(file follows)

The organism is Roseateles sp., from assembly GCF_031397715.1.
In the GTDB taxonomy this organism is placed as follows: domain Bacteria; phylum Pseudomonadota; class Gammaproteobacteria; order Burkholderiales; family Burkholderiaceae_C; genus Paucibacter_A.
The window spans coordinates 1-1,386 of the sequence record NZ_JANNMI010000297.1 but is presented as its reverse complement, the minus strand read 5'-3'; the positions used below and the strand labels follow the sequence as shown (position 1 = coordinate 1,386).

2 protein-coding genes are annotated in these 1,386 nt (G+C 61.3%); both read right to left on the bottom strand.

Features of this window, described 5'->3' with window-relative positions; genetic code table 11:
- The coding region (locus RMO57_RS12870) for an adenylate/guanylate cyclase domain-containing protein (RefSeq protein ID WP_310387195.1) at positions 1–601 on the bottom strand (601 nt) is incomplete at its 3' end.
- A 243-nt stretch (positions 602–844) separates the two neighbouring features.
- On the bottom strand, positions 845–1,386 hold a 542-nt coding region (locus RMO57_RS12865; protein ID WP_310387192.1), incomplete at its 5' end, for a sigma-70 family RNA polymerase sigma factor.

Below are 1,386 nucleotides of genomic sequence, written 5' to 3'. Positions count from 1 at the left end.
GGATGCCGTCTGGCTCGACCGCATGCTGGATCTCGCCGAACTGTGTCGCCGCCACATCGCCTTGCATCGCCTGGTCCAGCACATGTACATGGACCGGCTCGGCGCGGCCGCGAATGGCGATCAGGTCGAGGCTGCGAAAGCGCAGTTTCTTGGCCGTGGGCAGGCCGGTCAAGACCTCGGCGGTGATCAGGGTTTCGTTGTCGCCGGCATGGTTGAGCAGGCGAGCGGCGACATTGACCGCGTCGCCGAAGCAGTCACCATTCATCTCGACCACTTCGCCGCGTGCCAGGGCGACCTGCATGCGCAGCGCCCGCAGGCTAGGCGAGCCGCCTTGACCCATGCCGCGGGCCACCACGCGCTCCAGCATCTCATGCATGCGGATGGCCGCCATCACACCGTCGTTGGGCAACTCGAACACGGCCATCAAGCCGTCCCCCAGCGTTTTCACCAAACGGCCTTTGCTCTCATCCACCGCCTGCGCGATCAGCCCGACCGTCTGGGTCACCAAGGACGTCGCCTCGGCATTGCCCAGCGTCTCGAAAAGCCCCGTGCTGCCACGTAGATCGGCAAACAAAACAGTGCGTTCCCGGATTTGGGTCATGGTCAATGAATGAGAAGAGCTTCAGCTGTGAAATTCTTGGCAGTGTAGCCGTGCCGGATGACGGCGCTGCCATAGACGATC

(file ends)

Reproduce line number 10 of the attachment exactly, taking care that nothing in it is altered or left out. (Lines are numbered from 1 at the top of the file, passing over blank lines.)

GGATGCCGTCTGGCTCGACCGCATGCTGGATCTCGCCGAACTGTGTCGCCGCCACATCGCCTTGCATCGCCTGGTCCAGCACATGTACATGGACCGGCTCGGCGCGGCCGCGAATGGCGATCAGGTCGAGGCTGCGAAAGCGCAGTTTCTTGGCCGTGGGCAGGCCGGTCAAGACCTCGGCGGTGATCAGGGTTTCGTTGTCGCCGGCATGGTTGAGCAGGCGAGCGGCGACATTGACCGCGTCGCCGAAGCAGTCACCATTCATCTCGACCACTTCGCCGCGTGCCAGGGCGACCTGCATGCGCAGCGCCCGCAGGCTAGGCGAGCCGCCTTGACCCATGCCGCGGGCCACCACGCGCTCCAGCATCTCATGCATGCGGATGGCCGCCATCACACCGTCGTTGGGCAACTCGAACACGGCCATCAAGCCGTCCCCCAGCGTTTTCACCAAACGGCCTTTGCTCTCATCCACCGCCTGCGCGATCAGCCCGACCGTCTGGGTCACCAAGGACGTCGCCTCGGCATTGCCCAGCGTCTCGAAAAGCCCCGTGCTGCCACGTAGATCGGCAAACAAAACAGTGCGTTCCCGGATTTGGGTCATGGTCAATGAATGAGAAGAGCTTCAGCTGTGAAATTCTTGGCAGTGTAGCCGTGCCGGATGACGGCGCTGCCATAGACGATC